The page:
Pre-Employment Testing Aligns Worker Ability to Job Requirements and Avoids Injuries

[fa icon="calendar'] May 22, 2015 9:35:48 AM / by Deborah Lechner

Pre-employment testing to determine the physical abilities of an applicant adds a level of verification into the hiring process that self-reported data from a job candidate simply can’t provide.

A 2005 report by ADP found that when actively checking references, 49% of their investigations revealed a difference in the information the applicant provided and what the reference actually reported.[1] There are a lot of reasons why this could be (including out-and-out lying), but when it comes to presenting an accurate assessment of their physical abilities, many applicants just don't know their capabilities, and overestimate accordingly. While inflated salary histories and fake degrees are not to be taken lightly, when someone overestimates their ability to perform a physically demanding job it can spell disaster for both the candidate and their employer,dramatically increasing the likelihood of on the job injury.

Inflated Skillsets

This particular issue comes up over and over again in “top 10” lists of employer concerns when hiring for physically demanding jobs. If an applicant states they can lift a certain weight or has previously operated a piece of machinery requiring specific expertise or bodily force, a properly implemented post-offer screen can make sure it’s true. Preventing a candidate from accepting a job they are physically unable to perform protects the employer today and the candidate for what could be the rest of his career.

So what leads a candidate, even one with the best of intentions, to overestimate their abilities and unwittingly put themselves at risk of serious or life- threatening injury? It’s probably not just the desire for a paycheck, it’s the Dunning-Kruger effect, a well-documented psychological phenomenon where a person simply isn't well enough aware of the skills required fora given task to accurately estimate their ability to perform it. In short, some job candidates simply don't know what they don't know. They cannot accurately estimate their ability to perform some tasks associated with a job, so they guess based upon their (inaccurate) understanding of it.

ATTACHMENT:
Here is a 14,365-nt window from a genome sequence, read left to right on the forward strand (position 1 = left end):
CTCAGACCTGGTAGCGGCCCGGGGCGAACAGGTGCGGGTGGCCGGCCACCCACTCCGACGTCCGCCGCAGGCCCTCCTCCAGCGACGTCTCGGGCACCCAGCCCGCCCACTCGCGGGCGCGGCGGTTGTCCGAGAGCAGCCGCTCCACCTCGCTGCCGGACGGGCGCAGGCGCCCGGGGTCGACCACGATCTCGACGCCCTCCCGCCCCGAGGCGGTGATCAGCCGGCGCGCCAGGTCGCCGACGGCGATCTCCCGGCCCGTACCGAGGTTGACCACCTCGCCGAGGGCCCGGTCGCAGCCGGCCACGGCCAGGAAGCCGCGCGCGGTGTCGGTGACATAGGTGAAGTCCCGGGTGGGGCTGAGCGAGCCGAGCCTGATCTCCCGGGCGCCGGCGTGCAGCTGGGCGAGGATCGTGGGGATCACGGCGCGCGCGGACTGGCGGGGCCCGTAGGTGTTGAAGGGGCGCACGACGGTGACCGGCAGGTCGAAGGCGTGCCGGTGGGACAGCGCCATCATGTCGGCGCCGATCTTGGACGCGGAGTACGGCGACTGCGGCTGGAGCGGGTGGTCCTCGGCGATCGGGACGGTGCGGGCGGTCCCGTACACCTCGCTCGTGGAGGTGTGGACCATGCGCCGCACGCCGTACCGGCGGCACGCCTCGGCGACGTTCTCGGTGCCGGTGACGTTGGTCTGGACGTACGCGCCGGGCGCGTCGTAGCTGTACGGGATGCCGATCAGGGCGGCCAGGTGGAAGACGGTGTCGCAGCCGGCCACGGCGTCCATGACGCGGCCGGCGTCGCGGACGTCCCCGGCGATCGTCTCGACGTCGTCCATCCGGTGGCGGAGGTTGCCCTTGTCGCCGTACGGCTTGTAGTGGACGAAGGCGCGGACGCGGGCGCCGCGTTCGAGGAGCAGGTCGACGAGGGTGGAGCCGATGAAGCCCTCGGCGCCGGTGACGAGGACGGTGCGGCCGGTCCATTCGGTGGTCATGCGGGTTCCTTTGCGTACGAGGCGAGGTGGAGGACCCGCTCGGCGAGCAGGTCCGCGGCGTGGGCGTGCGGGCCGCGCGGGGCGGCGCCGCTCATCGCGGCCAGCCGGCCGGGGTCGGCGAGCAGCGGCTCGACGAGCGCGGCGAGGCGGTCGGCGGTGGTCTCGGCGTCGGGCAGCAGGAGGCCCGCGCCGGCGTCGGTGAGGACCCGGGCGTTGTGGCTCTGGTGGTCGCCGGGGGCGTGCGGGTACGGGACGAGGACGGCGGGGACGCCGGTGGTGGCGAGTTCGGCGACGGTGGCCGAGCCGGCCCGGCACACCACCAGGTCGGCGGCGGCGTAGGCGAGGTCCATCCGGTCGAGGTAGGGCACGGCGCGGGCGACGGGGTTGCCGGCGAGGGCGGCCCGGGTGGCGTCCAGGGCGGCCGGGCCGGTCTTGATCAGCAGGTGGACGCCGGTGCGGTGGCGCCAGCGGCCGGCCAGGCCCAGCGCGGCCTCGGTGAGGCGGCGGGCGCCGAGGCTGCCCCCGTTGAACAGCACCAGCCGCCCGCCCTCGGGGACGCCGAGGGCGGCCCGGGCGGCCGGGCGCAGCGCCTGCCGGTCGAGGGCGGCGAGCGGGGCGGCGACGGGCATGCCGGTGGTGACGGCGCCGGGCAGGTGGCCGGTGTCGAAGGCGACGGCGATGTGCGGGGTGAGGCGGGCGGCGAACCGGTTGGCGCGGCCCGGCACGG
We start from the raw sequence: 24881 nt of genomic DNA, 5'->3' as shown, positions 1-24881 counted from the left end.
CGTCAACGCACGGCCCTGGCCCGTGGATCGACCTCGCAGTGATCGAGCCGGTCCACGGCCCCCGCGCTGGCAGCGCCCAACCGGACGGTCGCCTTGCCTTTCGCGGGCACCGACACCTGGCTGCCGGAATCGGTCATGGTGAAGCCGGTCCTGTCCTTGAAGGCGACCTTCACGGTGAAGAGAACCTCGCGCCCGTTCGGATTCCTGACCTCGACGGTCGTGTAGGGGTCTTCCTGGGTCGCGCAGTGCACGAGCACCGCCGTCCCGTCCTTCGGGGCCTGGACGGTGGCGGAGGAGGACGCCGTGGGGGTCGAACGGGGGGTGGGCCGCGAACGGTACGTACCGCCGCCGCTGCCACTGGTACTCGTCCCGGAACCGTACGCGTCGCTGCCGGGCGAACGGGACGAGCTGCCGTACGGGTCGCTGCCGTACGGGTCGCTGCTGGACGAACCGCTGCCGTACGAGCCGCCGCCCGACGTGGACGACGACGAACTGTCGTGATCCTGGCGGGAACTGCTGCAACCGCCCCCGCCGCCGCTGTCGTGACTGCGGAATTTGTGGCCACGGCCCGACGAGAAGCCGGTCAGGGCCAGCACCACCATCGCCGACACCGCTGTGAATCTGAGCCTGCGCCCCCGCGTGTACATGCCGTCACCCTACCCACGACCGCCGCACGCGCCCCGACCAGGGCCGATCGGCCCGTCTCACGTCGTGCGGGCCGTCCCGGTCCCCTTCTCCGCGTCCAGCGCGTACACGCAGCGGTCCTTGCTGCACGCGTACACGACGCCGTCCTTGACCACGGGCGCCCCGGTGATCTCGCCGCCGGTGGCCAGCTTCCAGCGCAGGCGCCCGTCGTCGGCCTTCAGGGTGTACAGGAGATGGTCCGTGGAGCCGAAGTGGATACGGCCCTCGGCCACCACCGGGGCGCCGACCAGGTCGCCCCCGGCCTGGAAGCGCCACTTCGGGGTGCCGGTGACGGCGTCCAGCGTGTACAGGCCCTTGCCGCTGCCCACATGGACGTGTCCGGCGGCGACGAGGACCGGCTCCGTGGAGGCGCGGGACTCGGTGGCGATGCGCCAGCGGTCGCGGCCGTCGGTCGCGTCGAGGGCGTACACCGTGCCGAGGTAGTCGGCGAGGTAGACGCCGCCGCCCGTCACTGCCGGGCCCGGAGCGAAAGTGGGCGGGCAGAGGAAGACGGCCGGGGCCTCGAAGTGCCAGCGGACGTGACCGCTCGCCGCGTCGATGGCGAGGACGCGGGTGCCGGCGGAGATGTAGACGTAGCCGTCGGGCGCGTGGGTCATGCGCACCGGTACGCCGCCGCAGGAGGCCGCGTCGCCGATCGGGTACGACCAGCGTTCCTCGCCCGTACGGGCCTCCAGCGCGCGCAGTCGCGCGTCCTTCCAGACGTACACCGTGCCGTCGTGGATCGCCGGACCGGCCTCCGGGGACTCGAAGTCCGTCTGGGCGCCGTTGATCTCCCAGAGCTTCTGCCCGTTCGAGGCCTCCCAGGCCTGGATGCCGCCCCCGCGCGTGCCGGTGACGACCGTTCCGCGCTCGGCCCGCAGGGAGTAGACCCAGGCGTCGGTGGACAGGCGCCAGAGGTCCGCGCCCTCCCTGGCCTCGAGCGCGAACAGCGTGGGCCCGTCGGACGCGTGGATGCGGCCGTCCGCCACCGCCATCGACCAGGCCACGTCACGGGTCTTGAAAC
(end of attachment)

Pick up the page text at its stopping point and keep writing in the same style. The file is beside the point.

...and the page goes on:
Removing the Guesswork

A custom-designed pre-employment testing program, where candidates are screened by trained healthcare professionals in a controlled setting that closely

matches the actual requirements of the position, can employers accurately assess the true capacity of candidates to do physically demanding jobs.

Not only does this approach protect the employer from lost down time and a variety of legal ramifications that can result from on the job injury it also helps the job candidate learn more about their actual capabilities. After all, it’s better to lose out on a job that provides a paycheck today but ends a career tomorrow. Pre employment physical abilities testing can be as valuable as a traditional background check when screening candidates for physically demanding jobs. Take the time to explore the best resources for developing a comprehensive pre-employment testing program.

So, check twice, hire once. Your ability to create a safer workplace might just depend on it.


Learn steps to developing pre-hire testing

Topics: Pre Employment Screening

Deborah Lechner

Written by Deborah Lechner

Deborah Lechner, ErgoScience President, combines an extensive research background with 25-plus years of clinical experience. Under her leadership, ErgoScience continues to use the science of work to improve workplace safety, productivity and profitability.